Cool Project, Cool Graphic

October 21st, 2011 at 3:57 pm

Gave a talk this AM at the New American Foundation, commenting on their Energy Trap project.  It’s a fascinating research effort to gain a more granular understanding of how folks deal with the costs of getting from here to there, including gas, cars, insurance, and transportation in general.

Check out this remarkable graphic.  Each circle represents a state and the y-axis is the price of a gallon of gas.  The size and color of the bubbles represent the share of monthly income that households in the state spend on gas.

The graph is dynamic.  Click the play button and you see the shares move up and down and change with gas prices (you can even make it do log (i.e., percent) changes and get it to show ranges of price changes (by clicking “trails”–though my computer pretty much barfed when I tried that).  You can also click on any state and its name will pop up so you can track it.

There are at least two stories told by this figure.  First, demand for gas is inelastic, meaning that people tend to be pretty unresponsive to price changes.  If households bought less gas when the price went up, i.e., if their response was “elastic,” the color and size of the bubbles wouldn’t change.  But they do, meaning that when the price of fuel goes up, families are increasing the share of their household budgets spent on gas (and spending a smaller share of other stuff).

The other story is about the magnitudes of these shares.  According to BLS data, middle-income households spent 4.8% of their after-tax on gas in 2010 (and 16% on transportation in total).  But as you see, these bubbles get a lot higher than that when prices rise.  As the text reveals, some households saw shares nudging up to 20%.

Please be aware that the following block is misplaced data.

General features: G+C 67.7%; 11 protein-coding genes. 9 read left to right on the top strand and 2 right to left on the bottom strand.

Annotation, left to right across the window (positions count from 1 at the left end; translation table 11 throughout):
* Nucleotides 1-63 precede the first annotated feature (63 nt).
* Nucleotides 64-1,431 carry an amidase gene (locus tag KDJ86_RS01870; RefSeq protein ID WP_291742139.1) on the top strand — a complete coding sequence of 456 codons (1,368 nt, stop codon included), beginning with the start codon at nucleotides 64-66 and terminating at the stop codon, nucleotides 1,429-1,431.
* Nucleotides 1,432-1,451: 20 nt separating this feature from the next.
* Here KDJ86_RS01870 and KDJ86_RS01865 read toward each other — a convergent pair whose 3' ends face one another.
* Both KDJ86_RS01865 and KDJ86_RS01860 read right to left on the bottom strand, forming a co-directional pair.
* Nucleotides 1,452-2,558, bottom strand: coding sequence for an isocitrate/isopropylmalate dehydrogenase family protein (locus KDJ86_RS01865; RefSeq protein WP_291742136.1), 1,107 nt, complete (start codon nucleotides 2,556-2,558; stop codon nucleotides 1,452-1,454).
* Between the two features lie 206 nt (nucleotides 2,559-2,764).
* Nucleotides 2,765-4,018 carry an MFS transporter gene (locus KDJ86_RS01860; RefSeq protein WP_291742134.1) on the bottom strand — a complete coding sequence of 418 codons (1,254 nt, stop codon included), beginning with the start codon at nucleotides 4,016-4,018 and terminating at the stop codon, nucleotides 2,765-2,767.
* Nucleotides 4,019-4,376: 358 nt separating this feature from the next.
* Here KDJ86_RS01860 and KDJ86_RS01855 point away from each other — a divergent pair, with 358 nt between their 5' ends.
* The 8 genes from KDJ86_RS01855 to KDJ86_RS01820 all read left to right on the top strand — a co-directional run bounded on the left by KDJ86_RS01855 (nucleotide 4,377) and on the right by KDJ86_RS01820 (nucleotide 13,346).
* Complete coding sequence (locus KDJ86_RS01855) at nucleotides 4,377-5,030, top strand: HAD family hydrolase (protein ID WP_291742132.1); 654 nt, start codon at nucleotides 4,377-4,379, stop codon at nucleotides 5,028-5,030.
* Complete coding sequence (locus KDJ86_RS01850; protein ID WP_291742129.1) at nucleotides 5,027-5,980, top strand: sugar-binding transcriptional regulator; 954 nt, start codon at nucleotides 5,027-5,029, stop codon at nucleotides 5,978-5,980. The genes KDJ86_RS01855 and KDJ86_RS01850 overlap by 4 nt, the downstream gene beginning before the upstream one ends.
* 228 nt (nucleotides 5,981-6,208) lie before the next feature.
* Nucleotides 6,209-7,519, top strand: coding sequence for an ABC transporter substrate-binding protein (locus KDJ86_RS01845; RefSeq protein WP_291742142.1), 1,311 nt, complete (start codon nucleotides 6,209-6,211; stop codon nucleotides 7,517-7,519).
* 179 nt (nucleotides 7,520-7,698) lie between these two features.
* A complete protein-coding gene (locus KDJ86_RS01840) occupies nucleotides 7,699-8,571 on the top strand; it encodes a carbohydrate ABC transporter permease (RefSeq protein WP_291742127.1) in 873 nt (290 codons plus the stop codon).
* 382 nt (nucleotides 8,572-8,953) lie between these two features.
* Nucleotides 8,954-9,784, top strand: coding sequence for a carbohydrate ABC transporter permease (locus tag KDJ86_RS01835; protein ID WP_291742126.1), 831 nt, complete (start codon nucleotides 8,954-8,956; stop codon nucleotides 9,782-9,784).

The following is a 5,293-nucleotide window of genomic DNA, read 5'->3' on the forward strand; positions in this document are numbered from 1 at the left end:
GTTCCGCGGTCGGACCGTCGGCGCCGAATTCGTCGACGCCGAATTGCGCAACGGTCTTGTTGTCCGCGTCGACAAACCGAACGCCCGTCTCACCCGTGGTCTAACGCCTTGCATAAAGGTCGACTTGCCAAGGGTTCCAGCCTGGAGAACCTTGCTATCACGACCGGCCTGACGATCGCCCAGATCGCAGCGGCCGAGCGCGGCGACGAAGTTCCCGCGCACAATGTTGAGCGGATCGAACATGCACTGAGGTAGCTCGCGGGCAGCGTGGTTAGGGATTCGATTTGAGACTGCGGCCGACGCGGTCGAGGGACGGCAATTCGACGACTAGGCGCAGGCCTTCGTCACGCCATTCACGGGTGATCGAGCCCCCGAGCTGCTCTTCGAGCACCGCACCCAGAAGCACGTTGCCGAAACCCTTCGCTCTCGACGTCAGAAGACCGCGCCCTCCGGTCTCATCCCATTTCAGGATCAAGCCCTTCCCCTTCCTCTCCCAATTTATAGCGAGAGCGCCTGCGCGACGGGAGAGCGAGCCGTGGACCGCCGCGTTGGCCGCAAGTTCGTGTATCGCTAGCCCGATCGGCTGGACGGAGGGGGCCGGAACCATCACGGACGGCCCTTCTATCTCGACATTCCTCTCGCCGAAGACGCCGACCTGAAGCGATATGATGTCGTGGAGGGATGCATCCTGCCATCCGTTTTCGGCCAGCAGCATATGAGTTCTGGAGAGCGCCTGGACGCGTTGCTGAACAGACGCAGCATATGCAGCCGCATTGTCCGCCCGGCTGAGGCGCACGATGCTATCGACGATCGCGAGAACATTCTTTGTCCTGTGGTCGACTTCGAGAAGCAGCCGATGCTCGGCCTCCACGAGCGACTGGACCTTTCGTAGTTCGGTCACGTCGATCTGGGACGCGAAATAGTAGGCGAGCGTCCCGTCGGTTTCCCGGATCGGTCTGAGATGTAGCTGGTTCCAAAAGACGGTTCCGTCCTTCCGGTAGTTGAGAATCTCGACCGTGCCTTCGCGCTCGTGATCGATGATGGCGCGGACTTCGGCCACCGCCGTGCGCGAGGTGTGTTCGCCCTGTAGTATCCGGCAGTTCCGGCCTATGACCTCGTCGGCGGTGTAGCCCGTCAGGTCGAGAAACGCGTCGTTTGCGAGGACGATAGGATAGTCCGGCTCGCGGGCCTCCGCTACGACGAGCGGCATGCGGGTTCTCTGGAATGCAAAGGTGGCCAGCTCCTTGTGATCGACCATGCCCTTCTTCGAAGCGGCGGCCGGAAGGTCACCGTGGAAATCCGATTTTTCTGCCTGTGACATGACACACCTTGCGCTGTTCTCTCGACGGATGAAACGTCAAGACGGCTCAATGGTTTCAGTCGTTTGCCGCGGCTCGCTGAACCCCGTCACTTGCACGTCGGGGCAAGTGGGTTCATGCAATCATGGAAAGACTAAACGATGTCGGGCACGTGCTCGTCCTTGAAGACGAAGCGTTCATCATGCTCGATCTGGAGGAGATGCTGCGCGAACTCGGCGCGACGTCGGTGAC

Check out the political/policy ideas from the Energy Trap team to deal with this challenge.

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3 comments in reply to "Cool Project, Cool Graphic"

  1. marcel says:

    The graph would have been more useful if the states were organized somehow, rather than alphabetically. Perhaps by census division (which is stable over time), or maybe by whether the state produces oil, or population density (which I imagine is reasonably stable over this period).

    • Chigliakus says:

      I didn’t find the alphabetical organization to be a hinderance. I like the way you can tag certain states to watch them more easily. You can observe that when gas gets expensive it hits poorer states like Mississippi and lower population density states like Texas and Wisconsin more than dense and wealthy states like New York. Washington DC appears to be almost completely unaffected by fluctuation in gas prices as a percentage of income.

  2. Jake Lopata says:

    Jared, This graphic is actually very easy to use! I discovered it from (which if you haven’t heard of had piles of data and graphs to browse through). They direct you to Google Documents, where you can use the ‘Motion Chart Gaget’.

    Basically, import your data to a Google spreadsheet, then click on the ‘insert chart’ icon, then click the ‘Trend’ tab, and then select ‘motion chart’. You’ll have to read a bit about how to set up the axis and what not, but that’ll get you started. Very fun to use.